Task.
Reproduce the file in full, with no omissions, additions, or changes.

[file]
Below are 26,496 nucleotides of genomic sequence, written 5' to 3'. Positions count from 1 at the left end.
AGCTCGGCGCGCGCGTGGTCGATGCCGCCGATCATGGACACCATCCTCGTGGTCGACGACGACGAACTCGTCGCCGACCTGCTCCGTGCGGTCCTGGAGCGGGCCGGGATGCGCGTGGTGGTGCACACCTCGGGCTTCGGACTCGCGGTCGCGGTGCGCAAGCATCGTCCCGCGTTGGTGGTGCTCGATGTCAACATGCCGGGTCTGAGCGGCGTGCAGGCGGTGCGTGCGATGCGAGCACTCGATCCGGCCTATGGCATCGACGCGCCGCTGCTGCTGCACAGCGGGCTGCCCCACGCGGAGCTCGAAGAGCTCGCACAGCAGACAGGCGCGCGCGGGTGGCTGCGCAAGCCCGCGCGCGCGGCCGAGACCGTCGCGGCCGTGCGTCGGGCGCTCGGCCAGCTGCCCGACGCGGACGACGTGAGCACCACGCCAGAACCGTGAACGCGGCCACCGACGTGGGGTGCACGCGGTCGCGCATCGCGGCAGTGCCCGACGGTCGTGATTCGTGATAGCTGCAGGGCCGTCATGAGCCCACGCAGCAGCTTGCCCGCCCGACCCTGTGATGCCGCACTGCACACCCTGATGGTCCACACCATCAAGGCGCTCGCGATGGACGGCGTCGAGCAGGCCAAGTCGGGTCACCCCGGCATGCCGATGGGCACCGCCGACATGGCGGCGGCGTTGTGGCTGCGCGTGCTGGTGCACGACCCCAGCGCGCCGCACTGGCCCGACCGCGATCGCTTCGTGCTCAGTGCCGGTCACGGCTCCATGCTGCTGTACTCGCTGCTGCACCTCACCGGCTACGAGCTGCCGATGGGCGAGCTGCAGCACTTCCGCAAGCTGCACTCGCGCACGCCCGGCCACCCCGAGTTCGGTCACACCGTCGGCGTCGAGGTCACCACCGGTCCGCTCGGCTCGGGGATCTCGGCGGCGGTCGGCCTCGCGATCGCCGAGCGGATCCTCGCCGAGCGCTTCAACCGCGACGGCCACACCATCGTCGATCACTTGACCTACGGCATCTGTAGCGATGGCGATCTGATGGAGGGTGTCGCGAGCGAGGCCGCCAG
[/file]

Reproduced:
Below are 26,496 nucleotides of genomic sequence, written 5' to 3'. Positions count from 1 at the left end.
AGCTCGGCGCGCGCGTGGTCGATGCCGCCGATCATGGACACCATCCTCGTGGTCGACGACGACGAACTCGTCGCCGACCTGCTCCGTGCGGTCCTGGAGCGGGCCGGGATGCGCGTGGTGGTGCACACCTCGGGCTTCGGACTCGCGGTCGCGGTGCGCAAGCATCGTCCCGCGTTGGTGGTGCTCGATGTCAACATGCCGGGTCTGAGCGGCGTGCAGGCGGTGCGTGCGATGCGAGCACTCGATCCGGCCTATGGCATCGACGCGCCGCTGCTGCTGCACAGCGGGCTGCCCCACGCGGAGCTCGAAGAGCTCGCACAGCAGACAGGCGCGCGCGGGTGGCTGCGCAAGCCCGCGCGCGCGGCCGAGACCGTCGCGGCCGTGCGTCGGGCGCTCGGCCAGCTGCCCGACGCGGACGACGTGAGCACCACGCCAGAACCGTGAACGCGGCCACCGACGTGGGGTGCACGCGGTCGCGCATCGCGGCAGTGCCCGACGGTCGTGATTCGTGATAGCTGCAGGGCCGTCATGAGCCCACGCAGCAGCTTGCCCGCCCGACCCTGTGATGCCGCACTGCACACCCTGATGGTCCACACCATCAAGGCGCTCGCGATGGACGGCGTCGAGCAGGCCAAGTCGGGTCACCCCGGCATGCCGATGGGCACCGCCGACATGGCGGCGGCGTTGTGGCTGCGCGTGCTGGTGCACGACCCCAGCGCGCCGCACTGGCCCGACCGCGATCGCTTCGTGCTCAGTGCCGGTCACGGCTCCATGCTGCTGTACTCGCTGCTGCACCTCACCGGCTACGAGCTGCCGATGGGCGAGCTGCAGCACTTCCGCAAGCTGCACTCGCGCACGCCCGGCCACCCCGAGTTCGGTCACACCGTCGGCGTCGAGGTCACCACCGGTCCGCTCGGCTCGGGGATCTCGGCGGCGGTCGGCCTCGCGATCGCCGAGCGGATCCTCGCCGAGCGCTTCAACCGCGACGGCCACACCATCGTCGATCACTTGACCTACGGCATCTGTAGCGATGGCGATCTGATGGAGGGTGTCGCGAGCGAGGCCGCCAG